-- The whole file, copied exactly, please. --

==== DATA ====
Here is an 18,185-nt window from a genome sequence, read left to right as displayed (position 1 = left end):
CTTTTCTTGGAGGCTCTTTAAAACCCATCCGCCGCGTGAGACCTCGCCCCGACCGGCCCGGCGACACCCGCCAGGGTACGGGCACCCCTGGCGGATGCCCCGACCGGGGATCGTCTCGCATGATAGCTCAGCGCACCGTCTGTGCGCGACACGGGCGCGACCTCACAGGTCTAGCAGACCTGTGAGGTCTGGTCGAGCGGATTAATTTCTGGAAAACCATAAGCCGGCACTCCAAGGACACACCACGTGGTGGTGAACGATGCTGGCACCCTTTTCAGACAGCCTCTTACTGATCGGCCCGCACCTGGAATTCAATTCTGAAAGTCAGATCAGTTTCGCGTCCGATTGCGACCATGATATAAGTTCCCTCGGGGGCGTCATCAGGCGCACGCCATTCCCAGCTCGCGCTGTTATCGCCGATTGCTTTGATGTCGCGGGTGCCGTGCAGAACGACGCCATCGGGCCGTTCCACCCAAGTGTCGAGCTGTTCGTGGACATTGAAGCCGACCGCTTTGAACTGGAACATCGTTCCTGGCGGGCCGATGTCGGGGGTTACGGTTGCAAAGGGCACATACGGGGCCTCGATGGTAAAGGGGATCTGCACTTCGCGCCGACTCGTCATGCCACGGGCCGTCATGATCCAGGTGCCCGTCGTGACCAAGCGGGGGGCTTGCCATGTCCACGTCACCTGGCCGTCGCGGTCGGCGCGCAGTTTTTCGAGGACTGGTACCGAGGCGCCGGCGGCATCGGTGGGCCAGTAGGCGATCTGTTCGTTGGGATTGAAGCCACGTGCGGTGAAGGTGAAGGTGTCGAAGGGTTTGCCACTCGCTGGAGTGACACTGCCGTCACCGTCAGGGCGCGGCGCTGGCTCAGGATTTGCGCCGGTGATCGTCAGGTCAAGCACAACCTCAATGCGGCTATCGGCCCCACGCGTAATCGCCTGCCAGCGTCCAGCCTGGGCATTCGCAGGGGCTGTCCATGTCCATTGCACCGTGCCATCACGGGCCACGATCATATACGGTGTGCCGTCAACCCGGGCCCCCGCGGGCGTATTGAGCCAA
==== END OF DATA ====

Here is an 18,185-nt window from a genome sequence, read left to right as displayed (position 1 = left end):
CTTTTCTTGGAGGCTCTTTAAAACCCATCCGCCGCGTGAGACCTCGCCCCGACCGGCCCGGCGACACCCGCCAGGGTACGGGCACCCCTGGCGGATGCCCCGACCGGGGATCGTCTCGCATGATAGCTCAGCGCACCGTCTGTGCGCGACACGGGCGCGACCTCACAGGTCTAGCAGACCTGTGAGGTCTGGTCGAGCGGATTAATTTCTGGAAAACCATAAGCCGGCACTCCAAGGACACACCACGTGGTGGTGAACGATGCTGGCACCCTTTTCAGACAGCCTCTTACTGATCGGCCCGCACCTGGAATTCAATTCTGAAAGTCAGATCAGTTTCGCGTCCGATTGCGACCATGATATAAGTTCCCTCGGGGGCGTCATCAGGCGCACGCCATTCCCAGCTCGCGCTGTTATCGCCGATTGCTTTGATGTCGCGGGTGCCGTGCAGAACGACGCCATCGGGCCGTTCCACCCAAGTGTCGAGCTGTTCGTGGACATTGAAGCCGACCGCTTTGAACTGGAACATCGTTCCTGGCGGGCCGATGTCGGGGGTTACGGTTGCAAAGGGCACATACGGGGCCTCGATGGTAAAGGGGATCTGCACTTCGCGCCGACTCGTCATGCCACGGGCCGTCATGATCCAGGTGCCCGTCGTGACCAAGCGGGGGGCTTGCCATGTCCACGTCACCTGGCCGTCGCGGTCGGCGCGCAGTTTTTCGAGGACTGGTACCGAGGCGCCGGCGGCATCGGTGGGCCAGTAGGCGATCTGTTCGTTGGGATTGAAGCCACGTGCGGTGAAGGTGAAGGTGTCGAAGGGTTTGCCACTCGCTGGAGTGACACTGCCGTCACCGTCAGGGCGCGGCGCTGGCTCAGGATTTGCGCCGGTGATCGTCAGGTCAAGCACAACCTCAATGCGGCTATCGGCCCCACGCGTAATCGCCTGCCAGCGTCCAGCCTGGGCATTCGCAGGGGCTGTCCATGTCCATTGCACCGTGCCATCACGGGCCACGATCATATACGGTGTGCCGTCAACCCGGGCCCCCGCGGGCGTATTGAGCCAA